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Are there known fudge factors for appraisals, if they are to be used for a sale vs. for refinancing?
Part of me says that appraisals should come in at the same value regardless of purpose, but I have dealt with appraisers several times and one of their questions is what is the purpose of the appraisal... sale, refinance, HEloC, etc. It may just be to fill out that field in the appraisal report, but I suspect that they adjust based on this.
The question is, whether up or down, and by what percentage?
taking as a reference the refinance appraised value.
It would be useful to know, for example if one has refinanced but would like to figure what the appraised value would have been had it been for a sale, etc.
I believe there's also another fudge factor between Sale appraised value and contract value that banks are willing to accept for a mortgage.
I don't know, but when I refinanced I laughed at how high the appraisal was. Was really overvalued, when it was just for the sale (different place done within a week of each other) the new place came up to exactly what it sold for.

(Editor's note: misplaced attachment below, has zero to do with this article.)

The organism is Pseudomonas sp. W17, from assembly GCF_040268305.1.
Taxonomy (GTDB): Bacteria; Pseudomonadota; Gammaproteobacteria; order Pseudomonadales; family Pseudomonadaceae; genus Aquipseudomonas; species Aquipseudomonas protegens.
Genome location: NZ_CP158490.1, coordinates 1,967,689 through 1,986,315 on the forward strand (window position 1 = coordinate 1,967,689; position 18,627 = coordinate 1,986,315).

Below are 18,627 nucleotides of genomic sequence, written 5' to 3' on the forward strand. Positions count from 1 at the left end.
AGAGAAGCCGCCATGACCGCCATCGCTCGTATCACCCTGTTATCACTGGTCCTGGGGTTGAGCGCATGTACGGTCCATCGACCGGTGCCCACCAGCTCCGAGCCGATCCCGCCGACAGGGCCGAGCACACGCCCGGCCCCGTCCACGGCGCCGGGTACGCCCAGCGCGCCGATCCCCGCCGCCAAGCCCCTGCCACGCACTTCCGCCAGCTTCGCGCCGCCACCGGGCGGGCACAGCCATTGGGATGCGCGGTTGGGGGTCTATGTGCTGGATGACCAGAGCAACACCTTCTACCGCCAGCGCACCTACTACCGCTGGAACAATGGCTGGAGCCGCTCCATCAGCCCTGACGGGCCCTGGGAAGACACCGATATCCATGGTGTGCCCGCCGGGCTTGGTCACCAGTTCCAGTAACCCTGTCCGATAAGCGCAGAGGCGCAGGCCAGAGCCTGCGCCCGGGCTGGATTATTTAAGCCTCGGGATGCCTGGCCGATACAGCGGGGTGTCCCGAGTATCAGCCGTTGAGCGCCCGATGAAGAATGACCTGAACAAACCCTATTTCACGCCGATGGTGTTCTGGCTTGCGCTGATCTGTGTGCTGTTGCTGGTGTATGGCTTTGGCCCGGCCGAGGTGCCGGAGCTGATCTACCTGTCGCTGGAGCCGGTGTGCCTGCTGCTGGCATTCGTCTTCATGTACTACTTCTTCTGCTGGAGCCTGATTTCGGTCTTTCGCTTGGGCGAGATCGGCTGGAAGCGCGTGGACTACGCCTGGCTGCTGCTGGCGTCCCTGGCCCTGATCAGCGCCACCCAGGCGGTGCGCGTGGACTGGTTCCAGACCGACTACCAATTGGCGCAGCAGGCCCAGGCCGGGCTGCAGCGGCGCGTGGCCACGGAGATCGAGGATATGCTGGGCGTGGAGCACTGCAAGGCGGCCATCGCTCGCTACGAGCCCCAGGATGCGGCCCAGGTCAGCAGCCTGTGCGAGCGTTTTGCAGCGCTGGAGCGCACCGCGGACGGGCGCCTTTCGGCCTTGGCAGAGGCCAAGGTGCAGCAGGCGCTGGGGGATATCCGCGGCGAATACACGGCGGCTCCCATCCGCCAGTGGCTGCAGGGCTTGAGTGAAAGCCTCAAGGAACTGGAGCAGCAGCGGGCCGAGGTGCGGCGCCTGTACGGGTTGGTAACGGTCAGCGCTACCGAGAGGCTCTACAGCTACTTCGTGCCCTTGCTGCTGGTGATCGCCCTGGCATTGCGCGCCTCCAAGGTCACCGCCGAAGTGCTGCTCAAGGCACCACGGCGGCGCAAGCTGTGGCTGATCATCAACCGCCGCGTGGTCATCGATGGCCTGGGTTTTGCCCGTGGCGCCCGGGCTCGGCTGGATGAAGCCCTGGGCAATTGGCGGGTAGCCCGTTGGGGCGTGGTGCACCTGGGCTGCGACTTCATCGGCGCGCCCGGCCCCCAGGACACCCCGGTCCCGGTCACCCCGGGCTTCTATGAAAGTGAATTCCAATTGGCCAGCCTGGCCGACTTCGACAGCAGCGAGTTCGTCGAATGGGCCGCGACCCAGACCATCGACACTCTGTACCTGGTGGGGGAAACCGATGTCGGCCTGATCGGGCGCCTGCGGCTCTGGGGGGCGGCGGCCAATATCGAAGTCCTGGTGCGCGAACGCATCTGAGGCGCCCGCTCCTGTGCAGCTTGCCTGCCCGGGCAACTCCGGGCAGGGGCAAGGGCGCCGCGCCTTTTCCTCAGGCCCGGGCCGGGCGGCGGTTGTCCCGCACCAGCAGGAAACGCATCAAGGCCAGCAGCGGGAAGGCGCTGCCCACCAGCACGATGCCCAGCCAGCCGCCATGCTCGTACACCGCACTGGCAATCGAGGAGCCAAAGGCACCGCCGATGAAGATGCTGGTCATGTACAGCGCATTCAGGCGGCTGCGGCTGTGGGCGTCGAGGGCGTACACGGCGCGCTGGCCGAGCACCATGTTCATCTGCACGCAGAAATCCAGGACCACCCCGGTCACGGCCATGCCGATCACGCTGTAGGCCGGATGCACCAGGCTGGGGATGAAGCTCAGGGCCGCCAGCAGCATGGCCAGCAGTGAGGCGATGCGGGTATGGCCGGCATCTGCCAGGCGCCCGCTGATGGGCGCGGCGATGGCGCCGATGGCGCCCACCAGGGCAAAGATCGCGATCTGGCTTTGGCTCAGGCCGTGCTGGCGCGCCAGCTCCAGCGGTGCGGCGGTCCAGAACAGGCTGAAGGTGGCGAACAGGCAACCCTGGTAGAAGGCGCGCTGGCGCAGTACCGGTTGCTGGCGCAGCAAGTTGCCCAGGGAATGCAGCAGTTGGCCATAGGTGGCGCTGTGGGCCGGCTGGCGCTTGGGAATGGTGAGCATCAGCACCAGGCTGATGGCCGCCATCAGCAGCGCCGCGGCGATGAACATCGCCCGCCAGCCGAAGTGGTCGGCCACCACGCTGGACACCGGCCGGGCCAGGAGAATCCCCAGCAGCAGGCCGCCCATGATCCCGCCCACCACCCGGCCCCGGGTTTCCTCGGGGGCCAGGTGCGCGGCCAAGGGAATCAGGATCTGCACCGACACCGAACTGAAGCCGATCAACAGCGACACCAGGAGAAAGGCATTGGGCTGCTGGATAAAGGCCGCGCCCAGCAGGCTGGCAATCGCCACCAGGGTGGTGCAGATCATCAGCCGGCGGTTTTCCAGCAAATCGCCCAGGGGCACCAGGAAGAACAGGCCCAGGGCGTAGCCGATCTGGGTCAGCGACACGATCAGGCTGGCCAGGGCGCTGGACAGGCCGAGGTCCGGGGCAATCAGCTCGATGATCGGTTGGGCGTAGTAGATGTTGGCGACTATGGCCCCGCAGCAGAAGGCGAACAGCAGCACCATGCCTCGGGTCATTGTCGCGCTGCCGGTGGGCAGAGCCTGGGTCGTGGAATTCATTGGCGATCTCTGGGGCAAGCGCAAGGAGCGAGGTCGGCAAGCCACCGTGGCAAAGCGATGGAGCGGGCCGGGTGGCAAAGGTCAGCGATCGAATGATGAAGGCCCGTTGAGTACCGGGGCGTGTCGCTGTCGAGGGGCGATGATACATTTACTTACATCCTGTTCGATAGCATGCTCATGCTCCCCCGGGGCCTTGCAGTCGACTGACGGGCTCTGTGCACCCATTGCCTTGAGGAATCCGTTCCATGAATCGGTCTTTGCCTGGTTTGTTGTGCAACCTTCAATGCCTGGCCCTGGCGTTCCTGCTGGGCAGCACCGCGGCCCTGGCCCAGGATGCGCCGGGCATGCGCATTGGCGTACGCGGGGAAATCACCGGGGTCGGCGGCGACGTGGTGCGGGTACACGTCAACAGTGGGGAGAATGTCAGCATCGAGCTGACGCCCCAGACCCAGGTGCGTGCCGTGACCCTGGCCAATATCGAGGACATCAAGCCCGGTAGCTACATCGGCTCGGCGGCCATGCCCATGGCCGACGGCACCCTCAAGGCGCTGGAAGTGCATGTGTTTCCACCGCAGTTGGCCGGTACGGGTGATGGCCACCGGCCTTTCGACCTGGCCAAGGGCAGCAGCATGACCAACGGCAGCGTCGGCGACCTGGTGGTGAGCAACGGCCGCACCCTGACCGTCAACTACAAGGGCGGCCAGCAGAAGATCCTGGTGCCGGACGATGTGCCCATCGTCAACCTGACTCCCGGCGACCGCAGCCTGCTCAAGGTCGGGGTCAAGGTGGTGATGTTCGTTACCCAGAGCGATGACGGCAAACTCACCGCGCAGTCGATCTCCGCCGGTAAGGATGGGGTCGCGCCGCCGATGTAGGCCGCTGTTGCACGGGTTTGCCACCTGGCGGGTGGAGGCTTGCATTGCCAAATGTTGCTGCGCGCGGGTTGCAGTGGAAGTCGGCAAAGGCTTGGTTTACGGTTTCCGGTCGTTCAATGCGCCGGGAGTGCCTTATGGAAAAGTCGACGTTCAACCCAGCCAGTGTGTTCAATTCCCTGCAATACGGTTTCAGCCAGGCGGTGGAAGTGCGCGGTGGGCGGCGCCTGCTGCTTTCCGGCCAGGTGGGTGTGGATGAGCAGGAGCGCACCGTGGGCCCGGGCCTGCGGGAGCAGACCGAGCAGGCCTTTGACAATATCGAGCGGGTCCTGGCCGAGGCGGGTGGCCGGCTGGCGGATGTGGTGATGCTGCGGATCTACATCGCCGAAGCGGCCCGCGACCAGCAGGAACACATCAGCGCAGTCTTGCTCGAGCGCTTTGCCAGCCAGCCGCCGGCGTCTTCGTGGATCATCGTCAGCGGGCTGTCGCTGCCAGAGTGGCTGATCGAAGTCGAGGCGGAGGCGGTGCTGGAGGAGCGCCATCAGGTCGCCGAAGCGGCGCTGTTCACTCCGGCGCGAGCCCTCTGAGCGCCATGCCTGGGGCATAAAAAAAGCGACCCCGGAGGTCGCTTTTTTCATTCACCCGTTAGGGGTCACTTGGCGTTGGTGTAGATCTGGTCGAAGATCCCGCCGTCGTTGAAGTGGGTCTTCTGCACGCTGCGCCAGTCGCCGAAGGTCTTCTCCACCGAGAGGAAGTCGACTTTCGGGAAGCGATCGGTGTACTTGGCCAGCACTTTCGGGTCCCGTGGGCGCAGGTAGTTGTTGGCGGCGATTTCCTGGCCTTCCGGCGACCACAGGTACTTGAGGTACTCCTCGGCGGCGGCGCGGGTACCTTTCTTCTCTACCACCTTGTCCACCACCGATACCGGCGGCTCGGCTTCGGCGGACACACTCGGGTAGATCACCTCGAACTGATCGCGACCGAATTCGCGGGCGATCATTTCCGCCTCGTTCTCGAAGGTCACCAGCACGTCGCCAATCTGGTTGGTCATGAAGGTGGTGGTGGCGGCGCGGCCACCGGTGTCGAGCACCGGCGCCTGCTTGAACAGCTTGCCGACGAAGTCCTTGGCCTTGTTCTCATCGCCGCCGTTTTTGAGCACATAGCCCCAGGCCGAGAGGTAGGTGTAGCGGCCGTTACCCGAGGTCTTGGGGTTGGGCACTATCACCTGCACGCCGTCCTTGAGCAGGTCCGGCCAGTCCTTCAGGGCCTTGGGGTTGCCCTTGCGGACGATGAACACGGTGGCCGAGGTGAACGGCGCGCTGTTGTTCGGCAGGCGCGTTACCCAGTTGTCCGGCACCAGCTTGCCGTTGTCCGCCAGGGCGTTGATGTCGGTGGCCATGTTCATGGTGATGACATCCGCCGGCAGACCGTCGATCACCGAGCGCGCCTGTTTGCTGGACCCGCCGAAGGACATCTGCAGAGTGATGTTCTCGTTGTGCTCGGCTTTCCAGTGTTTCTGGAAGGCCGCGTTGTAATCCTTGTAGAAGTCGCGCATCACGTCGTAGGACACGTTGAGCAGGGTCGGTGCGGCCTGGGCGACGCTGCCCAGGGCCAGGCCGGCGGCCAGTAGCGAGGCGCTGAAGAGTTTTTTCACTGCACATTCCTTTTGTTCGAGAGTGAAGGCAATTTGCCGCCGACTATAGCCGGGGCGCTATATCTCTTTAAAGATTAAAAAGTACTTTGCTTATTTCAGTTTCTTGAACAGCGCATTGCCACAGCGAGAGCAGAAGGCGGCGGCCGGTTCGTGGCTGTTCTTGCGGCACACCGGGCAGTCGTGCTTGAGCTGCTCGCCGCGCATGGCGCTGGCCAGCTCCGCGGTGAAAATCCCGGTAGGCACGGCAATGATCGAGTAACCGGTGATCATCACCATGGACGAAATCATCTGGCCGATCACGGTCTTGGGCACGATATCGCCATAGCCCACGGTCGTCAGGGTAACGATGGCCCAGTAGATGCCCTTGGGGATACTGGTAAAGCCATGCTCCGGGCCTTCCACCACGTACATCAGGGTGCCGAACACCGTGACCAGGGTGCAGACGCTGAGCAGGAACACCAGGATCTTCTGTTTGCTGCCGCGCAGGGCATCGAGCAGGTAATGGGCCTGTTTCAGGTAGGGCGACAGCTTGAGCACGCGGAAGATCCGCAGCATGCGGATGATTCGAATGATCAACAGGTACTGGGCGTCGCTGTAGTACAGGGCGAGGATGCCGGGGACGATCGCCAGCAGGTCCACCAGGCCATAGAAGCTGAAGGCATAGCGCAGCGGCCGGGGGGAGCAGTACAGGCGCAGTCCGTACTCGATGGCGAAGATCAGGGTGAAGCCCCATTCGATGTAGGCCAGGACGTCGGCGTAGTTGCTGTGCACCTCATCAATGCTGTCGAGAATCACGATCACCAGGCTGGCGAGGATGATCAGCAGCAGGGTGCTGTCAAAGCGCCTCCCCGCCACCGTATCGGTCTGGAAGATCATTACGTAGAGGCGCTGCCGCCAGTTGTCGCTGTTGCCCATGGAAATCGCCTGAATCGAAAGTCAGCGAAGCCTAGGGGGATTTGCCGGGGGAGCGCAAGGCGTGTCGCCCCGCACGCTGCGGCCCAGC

We have to fill in the purpose of the appraisal on the form. I am in California. I assume that it is the same in New York. One can appraise high by selecting higher comps. One can appraise low by looking for lower comps. One can "fudge" on adjustments. Appriasal is not a science. It is more or less an appraiser's educated guess. If you have 5 appraisers appraising the same property, you may have 5 different values.
In my building, refinance appraisals have been extremely low and well below what I would estimate the apartments would sell for on the free market.
It seems to me that the appraisers use the lowest comp and often make questionable adjustments to any higher priced comp. E.g., I was "deducted" $50k for being across the street from a school, even though I face the rear with open Empire State building views. The comp that was supposedly $50k better in this area has every window, including the bedroom, facing a busy cross-town street where buses run all day and all night long, with no views. I was also deducted $100k for being in an "average" postmodern walk-up (that has been published in four design magazines and is in the AIA's Guide to New York), versus a supposedly better but undistinguished prewar building. Oddly, neither of these things came up in the appraisal when we bought the place. Seemed to me that the high and low comps were $300k apart, and the appraiser just started deducting random things to make our place's appraised value be that of the lowest comp.
In the end, it did not matter to me as our LTV is < 50%, but it did affect one of my neighbors who had to bring cash to the table to refinance.
This is a good read from the NYT about appraisals and how they can be so different depending on purpose and even on who is doing it.
Long time no hear